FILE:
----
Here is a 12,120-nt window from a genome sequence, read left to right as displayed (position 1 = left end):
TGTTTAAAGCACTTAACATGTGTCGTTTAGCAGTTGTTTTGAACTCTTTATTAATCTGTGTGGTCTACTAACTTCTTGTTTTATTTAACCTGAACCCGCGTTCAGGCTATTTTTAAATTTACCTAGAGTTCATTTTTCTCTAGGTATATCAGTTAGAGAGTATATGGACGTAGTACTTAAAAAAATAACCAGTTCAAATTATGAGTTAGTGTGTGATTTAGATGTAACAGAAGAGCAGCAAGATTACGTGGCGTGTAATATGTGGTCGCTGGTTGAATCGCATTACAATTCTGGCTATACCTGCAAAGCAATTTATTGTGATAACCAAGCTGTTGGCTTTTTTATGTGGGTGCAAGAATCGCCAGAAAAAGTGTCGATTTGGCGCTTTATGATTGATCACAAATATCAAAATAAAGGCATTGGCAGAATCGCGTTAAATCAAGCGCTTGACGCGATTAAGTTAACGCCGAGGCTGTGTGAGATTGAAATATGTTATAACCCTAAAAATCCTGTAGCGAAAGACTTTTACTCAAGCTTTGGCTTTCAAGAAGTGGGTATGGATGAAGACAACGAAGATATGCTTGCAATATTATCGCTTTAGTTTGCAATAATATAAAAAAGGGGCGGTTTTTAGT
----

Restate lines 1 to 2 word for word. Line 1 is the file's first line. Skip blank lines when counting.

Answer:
Here is a 12,120-nt window from a genome sequence, read left to right as displayed (position 1 = left end):
TGTTTAAAGCACTTAACATGTGTCGTTTAGCAGTTGTTTTGAACTCTTTATTAATCTGTGTGGTCTACTAACTTCTTGTTTTATTTAACCTGAACCCGCGTTCAGGCTATTTTTAAATTTACCTAGAGTTCATTTTTCTCTAGGTATATCAGTTAGAGAGTATATGGACGTAGTACTTAAAAAAATAACCAGTTCAAATTATGAGTTAGTGTGTGATTTAGATGTAACAGAAGAGCAGCAAGATTACGTGGCGTGTAATATGTGGTCGCTGGTTGAATCGCATTACAATTCTGGCTATACCTGCAAAGCAATTTATTGTGATAACCAAGCTGTTGGCTTTTTTATGTGGGTGCAAGAATCGCCAGAAAAAGTGTCGATTTGGCGCTTTATGATTGATCACAAATATCAAAATAAAGGCATTGGCAGAATCGCGTTAAATCAAGCGCTTGACGCGATTAAGTTAACGCCGAGGCTGTGTGAGATTGAAATATGTTATAACCCTAAAAATCCTGTAGCGAAAGACTTTTACTCAAGCTTTGGCTTTCAAGAAGTGGGTATGGATGAAGACAACGAAGATATGCTTGCAATATTATCGCTTTAGTTTGCAATAATATAAAAAAGGGGCGGTTTTTAGT